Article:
Wounded Breath

Wounded BreathErdem Helvacioǧlu’s most recent album, Wounded Breath, is quite different from his earlier Altered Realities, reviewed here. Wounded Breath is entirely electroacoustic, and quite strong, various, and enjoyable electroacoustic at that. The title piece is perhaps the most “traditional” one, though with Helvacioǧlu a genuinely inventive and quirky imagination always overrides any critical fluffery about genres or traditions.

The first piece, Below the Cold Ocean, begins very quietly—you don’t really know when it actually starts, it’s so soft—and then adds things quickly, but so subtly that before you know it, you’re listening to a dozen different things. The piece moves from one thing to many, dropping back again to one, several times throughout its eleven minutes. It’s an incredibly rich piece, but never dense, full of so many subtle little licks that it’ll likely seem as fresh on the twentieth hearing as on the first.

Dance of Fire opens with some mechanical sounds which are quickly, and briefly, replaced by static—it’s a lovely moment! But that’s just one trivial thing. The piece actually manages, without ever using “fire” sounds, to convey the dance of a fire. Not the sounds, but the overall logic of the piece, the way the sounds it does use appear and disappear, the way they interact with each other. The piece, in short, behaves like a fire without ever sounding like one.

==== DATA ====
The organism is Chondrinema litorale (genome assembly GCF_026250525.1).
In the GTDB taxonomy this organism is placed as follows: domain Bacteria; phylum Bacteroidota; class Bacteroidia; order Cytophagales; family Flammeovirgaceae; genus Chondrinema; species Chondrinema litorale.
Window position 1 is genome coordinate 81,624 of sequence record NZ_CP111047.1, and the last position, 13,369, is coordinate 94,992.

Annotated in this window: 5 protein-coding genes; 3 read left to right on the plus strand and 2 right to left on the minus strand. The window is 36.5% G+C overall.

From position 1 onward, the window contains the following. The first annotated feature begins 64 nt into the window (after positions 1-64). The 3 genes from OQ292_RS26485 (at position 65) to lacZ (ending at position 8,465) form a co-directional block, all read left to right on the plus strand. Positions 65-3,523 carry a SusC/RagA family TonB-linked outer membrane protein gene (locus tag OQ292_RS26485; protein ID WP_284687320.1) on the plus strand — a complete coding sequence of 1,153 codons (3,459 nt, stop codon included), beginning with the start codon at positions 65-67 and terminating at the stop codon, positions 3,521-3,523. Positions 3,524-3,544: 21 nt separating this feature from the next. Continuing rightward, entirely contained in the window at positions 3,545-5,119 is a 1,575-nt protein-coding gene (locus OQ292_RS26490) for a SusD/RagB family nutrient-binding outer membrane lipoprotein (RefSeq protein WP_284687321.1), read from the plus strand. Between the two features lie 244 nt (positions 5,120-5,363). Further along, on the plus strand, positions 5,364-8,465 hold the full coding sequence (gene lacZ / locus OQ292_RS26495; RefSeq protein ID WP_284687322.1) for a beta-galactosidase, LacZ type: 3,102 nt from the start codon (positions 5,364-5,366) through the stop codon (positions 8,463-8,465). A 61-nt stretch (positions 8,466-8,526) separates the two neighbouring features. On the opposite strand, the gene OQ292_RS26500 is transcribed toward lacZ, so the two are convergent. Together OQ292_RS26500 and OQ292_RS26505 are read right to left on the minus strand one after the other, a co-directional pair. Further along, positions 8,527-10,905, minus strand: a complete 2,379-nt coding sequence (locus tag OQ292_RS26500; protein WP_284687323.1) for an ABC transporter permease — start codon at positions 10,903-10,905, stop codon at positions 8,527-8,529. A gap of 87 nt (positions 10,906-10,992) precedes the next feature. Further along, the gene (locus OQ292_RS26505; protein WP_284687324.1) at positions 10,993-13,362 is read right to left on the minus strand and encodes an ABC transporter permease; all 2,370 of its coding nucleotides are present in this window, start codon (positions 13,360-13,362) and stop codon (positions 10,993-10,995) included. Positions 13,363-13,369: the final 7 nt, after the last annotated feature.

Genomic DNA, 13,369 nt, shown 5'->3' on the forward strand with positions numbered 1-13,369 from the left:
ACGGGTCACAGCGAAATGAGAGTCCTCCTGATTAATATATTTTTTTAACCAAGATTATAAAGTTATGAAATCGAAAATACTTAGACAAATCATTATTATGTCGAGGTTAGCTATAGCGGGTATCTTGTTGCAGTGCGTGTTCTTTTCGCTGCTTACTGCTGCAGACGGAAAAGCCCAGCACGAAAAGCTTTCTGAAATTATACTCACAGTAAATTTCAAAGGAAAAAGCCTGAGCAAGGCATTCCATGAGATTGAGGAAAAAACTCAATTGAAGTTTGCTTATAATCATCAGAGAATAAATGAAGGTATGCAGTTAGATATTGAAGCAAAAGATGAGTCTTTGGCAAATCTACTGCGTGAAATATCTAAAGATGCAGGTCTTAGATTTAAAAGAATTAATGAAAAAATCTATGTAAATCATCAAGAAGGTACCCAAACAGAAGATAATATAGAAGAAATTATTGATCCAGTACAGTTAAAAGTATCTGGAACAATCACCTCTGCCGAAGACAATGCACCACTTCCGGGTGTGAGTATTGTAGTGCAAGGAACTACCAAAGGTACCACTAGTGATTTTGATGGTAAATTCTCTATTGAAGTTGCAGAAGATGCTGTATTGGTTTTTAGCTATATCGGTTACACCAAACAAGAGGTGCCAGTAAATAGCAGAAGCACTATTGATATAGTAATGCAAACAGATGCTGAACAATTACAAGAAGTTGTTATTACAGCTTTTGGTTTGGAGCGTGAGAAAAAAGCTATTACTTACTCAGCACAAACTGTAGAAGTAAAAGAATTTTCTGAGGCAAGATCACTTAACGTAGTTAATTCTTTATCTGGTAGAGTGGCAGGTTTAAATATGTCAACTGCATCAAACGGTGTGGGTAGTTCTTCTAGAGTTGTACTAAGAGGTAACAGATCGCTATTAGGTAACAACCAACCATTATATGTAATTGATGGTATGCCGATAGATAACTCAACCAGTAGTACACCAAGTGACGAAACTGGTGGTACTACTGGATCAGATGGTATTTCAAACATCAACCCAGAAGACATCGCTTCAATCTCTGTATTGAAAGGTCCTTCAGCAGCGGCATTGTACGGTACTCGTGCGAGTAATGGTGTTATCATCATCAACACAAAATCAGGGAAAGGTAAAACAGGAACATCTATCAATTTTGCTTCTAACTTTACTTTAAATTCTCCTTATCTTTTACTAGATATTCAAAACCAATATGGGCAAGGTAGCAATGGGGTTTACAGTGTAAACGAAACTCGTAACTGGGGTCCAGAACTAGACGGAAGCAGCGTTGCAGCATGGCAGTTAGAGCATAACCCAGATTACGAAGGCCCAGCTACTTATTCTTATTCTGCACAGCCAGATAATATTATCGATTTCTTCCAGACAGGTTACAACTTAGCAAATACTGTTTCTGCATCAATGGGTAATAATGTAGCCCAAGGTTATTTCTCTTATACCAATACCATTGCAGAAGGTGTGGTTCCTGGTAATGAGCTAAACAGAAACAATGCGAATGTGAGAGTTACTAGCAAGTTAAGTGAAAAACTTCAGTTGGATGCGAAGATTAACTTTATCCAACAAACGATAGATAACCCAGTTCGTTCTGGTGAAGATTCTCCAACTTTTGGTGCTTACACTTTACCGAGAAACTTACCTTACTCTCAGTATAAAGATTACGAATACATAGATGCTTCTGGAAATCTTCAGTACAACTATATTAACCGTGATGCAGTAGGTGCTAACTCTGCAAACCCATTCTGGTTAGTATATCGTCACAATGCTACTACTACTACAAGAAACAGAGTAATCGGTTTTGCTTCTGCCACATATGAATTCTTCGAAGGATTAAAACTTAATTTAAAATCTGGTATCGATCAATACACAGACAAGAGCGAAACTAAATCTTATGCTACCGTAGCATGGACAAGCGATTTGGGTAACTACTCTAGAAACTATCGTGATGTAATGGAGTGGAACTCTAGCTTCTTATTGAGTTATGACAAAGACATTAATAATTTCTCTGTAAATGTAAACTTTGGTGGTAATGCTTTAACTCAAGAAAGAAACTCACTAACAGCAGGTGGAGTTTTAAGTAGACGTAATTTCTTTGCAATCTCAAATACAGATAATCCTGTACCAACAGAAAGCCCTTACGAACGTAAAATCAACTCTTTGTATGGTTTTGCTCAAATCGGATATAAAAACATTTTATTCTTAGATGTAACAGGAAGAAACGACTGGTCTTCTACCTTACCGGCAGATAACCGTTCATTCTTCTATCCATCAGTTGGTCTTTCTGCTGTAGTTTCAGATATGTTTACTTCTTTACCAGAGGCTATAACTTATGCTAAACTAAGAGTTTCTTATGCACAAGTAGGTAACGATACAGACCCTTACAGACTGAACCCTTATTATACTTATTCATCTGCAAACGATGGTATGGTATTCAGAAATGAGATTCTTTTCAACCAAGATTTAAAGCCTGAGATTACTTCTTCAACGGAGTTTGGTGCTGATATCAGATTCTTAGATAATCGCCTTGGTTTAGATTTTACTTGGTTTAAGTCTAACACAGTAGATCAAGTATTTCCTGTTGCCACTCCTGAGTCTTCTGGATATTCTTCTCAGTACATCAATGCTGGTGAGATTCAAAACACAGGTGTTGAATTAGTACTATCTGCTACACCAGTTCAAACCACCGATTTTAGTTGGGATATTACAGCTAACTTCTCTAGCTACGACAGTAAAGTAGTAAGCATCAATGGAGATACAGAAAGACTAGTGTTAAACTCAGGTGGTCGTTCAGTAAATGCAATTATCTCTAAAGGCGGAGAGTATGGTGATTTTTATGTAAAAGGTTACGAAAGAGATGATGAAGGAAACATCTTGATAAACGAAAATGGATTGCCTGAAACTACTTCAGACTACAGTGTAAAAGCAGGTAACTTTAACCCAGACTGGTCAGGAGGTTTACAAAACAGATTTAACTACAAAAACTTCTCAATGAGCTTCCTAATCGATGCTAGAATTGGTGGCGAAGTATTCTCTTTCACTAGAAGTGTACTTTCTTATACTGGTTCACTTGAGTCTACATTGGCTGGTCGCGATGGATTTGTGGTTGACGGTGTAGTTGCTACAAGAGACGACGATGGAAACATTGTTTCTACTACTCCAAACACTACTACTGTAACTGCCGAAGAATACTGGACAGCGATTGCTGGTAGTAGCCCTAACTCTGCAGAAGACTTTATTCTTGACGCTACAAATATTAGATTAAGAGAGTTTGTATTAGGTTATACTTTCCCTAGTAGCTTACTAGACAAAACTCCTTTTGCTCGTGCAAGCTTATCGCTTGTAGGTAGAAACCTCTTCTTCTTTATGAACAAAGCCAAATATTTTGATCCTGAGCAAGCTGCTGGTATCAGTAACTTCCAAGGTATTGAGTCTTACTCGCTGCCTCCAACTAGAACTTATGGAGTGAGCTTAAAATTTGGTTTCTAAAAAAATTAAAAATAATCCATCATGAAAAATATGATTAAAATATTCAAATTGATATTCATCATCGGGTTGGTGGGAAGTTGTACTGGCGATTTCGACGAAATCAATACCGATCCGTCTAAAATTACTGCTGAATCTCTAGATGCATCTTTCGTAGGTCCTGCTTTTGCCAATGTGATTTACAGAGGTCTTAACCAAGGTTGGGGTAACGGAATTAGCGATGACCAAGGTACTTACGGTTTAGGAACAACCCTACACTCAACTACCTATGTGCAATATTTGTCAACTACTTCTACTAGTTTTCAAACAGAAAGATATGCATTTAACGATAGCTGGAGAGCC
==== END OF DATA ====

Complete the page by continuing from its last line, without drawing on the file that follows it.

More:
Next is the baldly named Lead Crystal Marbles, a piece that does use marbles as its main source of sound. (Indeed, at one point, I was starting to suspect that marbles might be its only source of sound, as one of the high, soft electronic drones started sounding suspiciously like the sound of a rolling marble that I’d just heard a second or two before. But that’s as may be.) This, the longest track of the CD, is a fantasmagoria of whirling, clattering, bouncing marbles, with a variety of soft electronic drones just to ground things. This piece is quite various from the start, but as it goes on, the richer and more various the soundworld gets. The marbles, one way to put it, remain the same, but the surfaces they contact and the treatment of those acoustic sounds changes and gets more complex as the piece goes on.

Blank Mirror. A slow moving piece. Planes of sound, imposing and superimposing. Sometimes soft, sometimes louder. All very stately and majestic. I haven’t listened to it often enough to really say if this is so, but this is certainly the kind of piece that grows on you, becoming more beautiful and more alluring with each audition.

The sounds of Wounded Breath are the contrasting ones of rich, dark sounds and high, hard, bright sounds. It oscillates leisurely between complexity and simplicity, between tension and relaxation. Its use of tones (synchronous pitches) gives it a certain quality of ambiguity that while natural to electroacoustic music (which can throw anything together) is not always so cunningly or winningly presented. It’s a lovely piece and a perfect ending to a lovely album.

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One Comment

  1. seano
    Posted January 13, 2010 at 6:45 pm | Permalink

    Nice cuts.

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